Simple enough. Next, a brief summary of how we made out trying to meet our requirements. Color coding to match Ekahau’s health map for later.

Predicted Metrics

Main Floor

1F - Predicted Metrics

Next, a brief summary of areas the predictive design identified as possible problem areas:

Potential Problem Areas

Main Floor

Signal Strength – The areas which have some potential for issues are the north elevator, the walk-in cooler and freezer, and a small space in the radioactive storage room.

SNR – The predictive design for the main floor includes one small location where the minimum requirement is not met in the outside corner of the north elevator.

Number of APs – Minor spots in the cylinder storage room, walk-in cooler, radioactive storage room, and east fume hood room areas.

These two parts were repeated for each floor, at the beginning of the document. The idea is to give the less technical folks the high-level results in the first handful of pages of the design doc without having to wade through the techno-babble.

Further along, I provide the detailed heat maps. Starting with Signal Strength, against the requirement for TWO APs at -67 dBm or higher:

Appendix: Design Details – 5 GHz

Main Floor Details

Signal Strength – 2 Strongest APs

Color Legend (values in dBm):

SigStrLeg

Main Floor - Signal Strength (2 Strongest APs)

The areas which have some potential for issues are the north elevator, the walk-in cooler and freezer, and a small space in the radioactive storage room.

Here we can see the aforementioned potential problem areas. The elevator is in the top left corner and has a white area (-72 dBm or lower), but we agreed the elevators were not critical. The middle of the drawing has a large grey area (-67 to -71 dBm) which is inside the walk-in cooler/freezer. You can imagine that the steel construction is a strong attenuator here. Note that grey means that we’re within 5 dBm of our requirement, even if we haven’t met it. I can tell you that we do meet the requirement with a single AP, so it’s likely that a 7925 handset will be able to make a call without problems in the freezer, but we can’t guarantee a successful roam. Luckily for us, there’s not likely to be a lot of roaming going on whilst in the freezer.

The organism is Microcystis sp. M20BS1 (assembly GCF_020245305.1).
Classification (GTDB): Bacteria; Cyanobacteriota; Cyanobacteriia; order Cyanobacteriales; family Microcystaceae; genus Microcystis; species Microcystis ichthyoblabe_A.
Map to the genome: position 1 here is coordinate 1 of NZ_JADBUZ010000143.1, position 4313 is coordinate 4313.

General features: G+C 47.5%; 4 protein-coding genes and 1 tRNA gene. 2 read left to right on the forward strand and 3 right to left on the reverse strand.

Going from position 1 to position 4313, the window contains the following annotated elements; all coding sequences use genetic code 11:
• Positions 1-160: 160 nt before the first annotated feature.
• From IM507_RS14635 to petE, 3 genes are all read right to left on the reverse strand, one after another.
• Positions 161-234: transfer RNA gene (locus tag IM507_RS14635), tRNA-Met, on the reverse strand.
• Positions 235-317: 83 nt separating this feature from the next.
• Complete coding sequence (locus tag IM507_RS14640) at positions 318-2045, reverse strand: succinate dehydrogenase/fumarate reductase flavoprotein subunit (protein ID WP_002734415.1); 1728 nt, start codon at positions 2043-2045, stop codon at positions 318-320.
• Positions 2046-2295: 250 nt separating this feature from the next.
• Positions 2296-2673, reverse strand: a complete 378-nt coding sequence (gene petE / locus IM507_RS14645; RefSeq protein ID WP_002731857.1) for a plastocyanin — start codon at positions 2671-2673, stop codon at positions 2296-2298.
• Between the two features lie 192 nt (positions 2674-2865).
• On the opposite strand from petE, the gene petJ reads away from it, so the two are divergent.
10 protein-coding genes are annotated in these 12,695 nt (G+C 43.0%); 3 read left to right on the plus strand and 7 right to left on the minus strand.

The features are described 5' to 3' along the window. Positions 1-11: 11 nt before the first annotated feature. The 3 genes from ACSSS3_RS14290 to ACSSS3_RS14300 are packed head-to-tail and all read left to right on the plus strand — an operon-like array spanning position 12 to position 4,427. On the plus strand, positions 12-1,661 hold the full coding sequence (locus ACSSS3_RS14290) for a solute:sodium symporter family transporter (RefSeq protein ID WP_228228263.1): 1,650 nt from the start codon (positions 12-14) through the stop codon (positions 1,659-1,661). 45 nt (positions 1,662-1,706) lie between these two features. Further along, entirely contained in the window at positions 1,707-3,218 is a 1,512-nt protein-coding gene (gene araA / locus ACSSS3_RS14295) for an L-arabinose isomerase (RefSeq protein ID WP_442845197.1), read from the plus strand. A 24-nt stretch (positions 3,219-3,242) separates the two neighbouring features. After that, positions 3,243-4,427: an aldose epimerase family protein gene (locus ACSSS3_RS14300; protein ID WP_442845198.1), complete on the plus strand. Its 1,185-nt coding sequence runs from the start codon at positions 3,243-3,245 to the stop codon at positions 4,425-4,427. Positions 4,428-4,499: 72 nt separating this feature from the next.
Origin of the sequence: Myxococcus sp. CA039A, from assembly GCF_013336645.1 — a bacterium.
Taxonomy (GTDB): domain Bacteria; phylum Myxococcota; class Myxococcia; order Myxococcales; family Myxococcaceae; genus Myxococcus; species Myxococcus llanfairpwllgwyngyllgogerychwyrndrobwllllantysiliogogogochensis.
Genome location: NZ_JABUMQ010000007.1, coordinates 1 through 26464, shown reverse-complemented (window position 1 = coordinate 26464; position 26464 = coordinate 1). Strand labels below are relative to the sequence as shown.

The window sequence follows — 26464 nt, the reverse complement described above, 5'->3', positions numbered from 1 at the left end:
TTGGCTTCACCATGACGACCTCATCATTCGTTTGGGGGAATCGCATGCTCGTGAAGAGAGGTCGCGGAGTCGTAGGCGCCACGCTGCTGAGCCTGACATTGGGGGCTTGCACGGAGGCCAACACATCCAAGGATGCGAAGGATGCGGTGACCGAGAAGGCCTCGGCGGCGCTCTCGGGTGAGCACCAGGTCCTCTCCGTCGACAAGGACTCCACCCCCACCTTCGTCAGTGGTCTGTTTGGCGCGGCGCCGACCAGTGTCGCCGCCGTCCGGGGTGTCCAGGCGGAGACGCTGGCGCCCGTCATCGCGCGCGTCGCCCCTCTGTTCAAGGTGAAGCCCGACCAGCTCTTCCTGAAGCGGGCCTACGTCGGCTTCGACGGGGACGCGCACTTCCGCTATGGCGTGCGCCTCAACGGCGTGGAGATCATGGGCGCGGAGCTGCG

There are also a couple of minor grey areas on the bottom of the drawing, in the edges of the service area, in shelves, concrete stairwells, and rooms that aren’t actually in our coverage area.

Also, I did provide all of the heatmap files in a separate zip archive, and included the heatmap for the single strongest AP; but, since the signal strength for a single AP is not a metric we’re using to meet our requirements, I did not use it in the main document (the document gets long with the rest of the heatmaps as it is).

I also provided the visualization statistics. I haven’t decided if I will continue to use these in future design documents:

SSstats

Less than 5% of the main floor area does not meet the signal strength requirement for the two strongest APs.

Next, SNR:

SNR

Color Legend (values in dB):

SNRLeg

Main Floor - SNR

The predictive design for the main floor includes one small location where the minimum requirement is not met, the outside corner of the north elevator.

Pretty solid I think.

Next, I briefly pointed out the visualization statistics for Data Rate (100% met) and Number or APs (98.2% met). The heat maps for these are less useful, so I didn’t include them in the document, and just pointed out that there was no concern with these metrics.

Then Channel Overlap, or Co-Channel Interference:

Channel Overlap

Color Legend:

CCILeg

Main Floor - Channel Overlap

Minor overlap of two APs in the lower rooms in the image.